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04/15/08 3:05 AM ET

Torre sees Saito let it get away

Closer allows go-ahead, three-run homer to Pirates in the ninth

LOS ANGELES -- What manager Joe Torre referred to as a good all-round effort still ended in defeat, as Takashi Saito gave up a two-out, three-run homer to Nate McLouth in the ninth inning as the Pirates defeated the Dodgers, 6-4, Monday night before 37,334.

As Torre has said repeatedly, a lot of what is happening now is about discovering what kind of players he has, and what type of team they make up, and this night, and in fact the last few games, will go a long way to making those determinations.

He had a starter in right-hander Hiroki Kuroda, who, while not as sharp as he was in his debut, hung tough, pitching and hitting well enough to have won. He had a slumping star who had his first strong game at the plate, and he had an entire team that battled throughout and will have to learn how to cope with a devastating ninth-inning loss.

Kuroda started strong, retiring the side on 10 pitches, but then seemed to lose his control, allowing the Pirates to jump to a 2-0 lead in the second inning on Jose Bautista's first home run of the season.

"He had good stuff, he just wasn't locating it as well as he had in his first two starts," Torre said. "He had trouble throwing the ball where he wanted to."

The Dodgers got a break in the second when Russell Martin singled off of Pirates starter Zach Duke, then advanced around the bases on a balk, a passed ball and a groundout by Andruw Jones to cut the score to 2-1.

Jones, who had what Torre considers his best at-bats of the season, lined a triple off the right-center wall to start the fifth, coming home to tie the game on Kuroda's double, his first hit in the Major Leagues.

"Today was a good day for Andruw," Torre said. "He used the middle of the field, he looked like he was seeing the ball better. He had good at-bats. He didn't seem as edgy."

"I've been working things mentally, and in the cage," Jones said. "You have to learn to be patient and relaxed and not try to do to much. Not try to get four hits in one at-bat."

After giving back the lead in the top of the sixth, the Dodgers immediately fought back with two runs of their own in the bottom of the sixth.

At that point the Dodgers turned the lead, and the game, over to the bullpen.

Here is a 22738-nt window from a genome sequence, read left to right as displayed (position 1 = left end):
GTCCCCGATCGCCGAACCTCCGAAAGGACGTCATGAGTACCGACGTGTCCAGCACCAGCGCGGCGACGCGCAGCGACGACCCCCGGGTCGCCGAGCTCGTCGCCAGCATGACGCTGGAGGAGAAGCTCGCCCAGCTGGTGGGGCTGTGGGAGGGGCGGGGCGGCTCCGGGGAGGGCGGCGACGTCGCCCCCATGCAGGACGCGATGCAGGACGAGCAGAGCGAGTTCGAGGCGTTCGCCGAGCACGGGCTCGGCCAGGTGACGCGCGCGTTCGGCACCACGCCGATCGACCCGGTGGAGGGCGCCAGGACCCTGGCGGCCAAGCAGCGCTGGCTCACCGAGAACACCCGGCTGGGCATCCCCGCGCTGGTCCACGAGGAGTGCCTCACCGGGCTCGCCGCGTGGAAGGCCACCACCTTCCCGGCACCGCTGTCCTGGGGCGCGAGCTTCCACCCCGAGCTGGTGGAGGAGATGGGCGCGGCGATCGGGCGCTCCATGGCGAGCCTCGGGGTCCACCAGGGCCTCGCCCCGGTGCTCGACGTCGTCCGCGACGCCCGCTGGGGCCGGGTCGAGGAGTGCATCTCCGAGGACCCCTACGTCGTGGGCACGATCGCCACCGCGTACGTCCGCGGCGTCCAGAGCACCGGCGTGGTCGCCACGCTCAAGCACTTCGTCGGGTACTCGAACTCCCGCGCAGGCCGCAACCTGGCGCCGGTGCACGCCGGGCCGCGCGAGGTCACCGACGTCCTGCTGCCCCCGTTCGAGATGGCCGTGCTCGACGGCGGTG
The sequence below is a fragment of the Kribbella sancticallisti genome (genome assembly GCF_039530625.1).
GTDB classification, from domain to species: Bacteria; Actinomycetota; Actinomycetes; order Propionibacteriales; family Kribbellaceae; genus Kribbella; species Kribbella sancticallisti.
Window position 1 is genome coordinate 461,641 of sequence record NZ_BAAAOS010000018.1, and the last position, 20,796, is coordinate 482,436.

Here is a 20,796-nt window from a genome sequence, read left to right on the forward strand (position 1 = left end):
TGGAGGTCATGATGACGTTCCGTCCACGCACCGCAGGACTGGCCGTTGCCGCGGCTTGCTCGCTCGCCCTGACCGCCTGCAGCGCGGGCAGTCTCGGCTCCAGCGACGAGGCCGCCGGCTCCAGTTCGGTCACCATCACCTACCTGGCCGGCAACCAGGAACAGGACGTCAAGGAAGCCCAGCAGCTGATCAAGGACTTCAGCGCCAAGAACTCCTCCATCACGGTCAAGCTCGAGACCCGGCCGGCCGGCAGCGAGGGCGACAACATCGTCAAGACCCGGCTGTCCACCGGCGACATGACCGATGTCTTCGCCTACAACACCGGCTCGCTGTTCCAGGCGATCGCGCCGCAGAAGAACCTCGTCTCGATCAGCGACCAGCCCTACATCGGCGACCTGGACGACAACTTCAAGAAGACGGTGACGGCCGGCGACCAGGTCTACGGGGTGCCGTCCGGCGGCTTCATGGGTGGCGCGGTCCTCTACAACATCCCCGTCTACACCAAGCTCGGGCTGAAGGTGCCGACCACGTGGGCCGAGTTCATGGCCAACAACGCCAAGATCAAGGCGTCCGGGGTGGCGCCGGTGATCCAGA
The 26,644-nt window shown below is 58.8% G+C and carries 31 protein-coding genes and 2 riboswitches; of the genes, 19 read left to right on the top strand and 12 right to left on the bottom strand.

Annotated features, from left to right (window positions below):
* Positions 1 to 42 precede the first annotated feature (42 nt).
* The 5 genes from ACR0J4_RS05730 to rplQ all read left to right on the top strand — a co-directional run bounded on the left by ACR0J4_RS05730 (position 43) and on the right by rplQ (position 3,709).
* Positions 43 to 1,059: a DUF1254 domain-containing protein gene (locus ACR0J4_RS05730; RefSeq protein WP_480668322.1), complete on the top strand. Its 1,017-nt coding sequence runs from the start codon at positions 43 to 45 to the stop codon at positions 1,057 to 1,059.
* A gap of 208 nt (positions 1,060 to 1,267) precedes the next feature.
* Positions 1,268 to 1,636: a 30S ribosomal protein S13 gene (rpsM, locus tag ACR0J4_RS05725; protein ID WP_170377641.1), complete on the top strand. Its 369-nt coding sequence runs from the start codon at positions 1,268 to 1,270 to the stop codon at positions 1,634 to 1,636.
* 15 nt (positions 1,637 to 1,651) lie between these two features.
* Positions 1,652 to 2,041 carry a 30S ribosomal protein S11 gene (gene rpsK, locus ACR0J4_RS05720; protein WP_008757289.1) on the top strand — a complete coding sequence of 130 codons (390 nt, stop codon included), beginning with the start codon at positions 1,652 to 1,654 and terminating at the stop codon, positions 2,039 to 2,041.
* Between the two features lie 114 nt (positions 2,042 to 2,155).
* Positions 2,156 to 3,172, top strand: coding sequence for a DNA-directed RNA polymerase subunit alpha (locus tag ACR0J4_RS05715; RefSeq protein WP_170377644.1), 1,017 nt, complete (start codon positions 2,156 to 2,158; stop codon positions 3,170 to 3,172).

"I thought Kuroda didn't have as good as stuff as he had last time," said Torre, "but he battled and put us in a position to win."

Scott Proctor and Joe Beimel took care of the seventh, before handing the game to Jonathan Broxton and Saito.

"Ninth inning, one-run lead, you bring in Sammy, and there's nothing else you can really do but put your hands in your pocket," Torre said, adding, "Actually you stop managing when you bring in Broxton in the eighth."

It almost worked as they were one out away from the victory, when McLouth extended his hitting streak to 13.

While it might not have worked out Monday night, there was no second-guessing from Torre.

"Give me a one-run lead and Broxton and Sammy, and I'll take my chances every time."

While Torre obviously wasn't happy with the result, he did think that it was an important step toward learning about what kind of club he has.

"It's tough, but it's what makes a ballclub a better ballclub," he said. "I'm a firm believer that the failures that happen work towards making you a better team, if you're going to be a better team."

As to whether they're going to be a better team, Torre isn't ready to say, but he isn't ready to hit the panic button either.

"We're trying to find out our personnel, and we've certainly been tested quite a bit early in the season playing some tough games, coming up on the short end," he said. "I'm not saying I'm glad that we're three games under [.500]," he went on, "but we're having good at-bats, we're playing with a lot of energy."

As long as Torre continues to see improvement and effort, he's willing to be patient.

"If I see that stop happening," he cautioned, "then I'll have to address it."

Glenn Rabney is a contributor to MLB.com. This story was not subject to the approval of Major League Baseball or its clubs.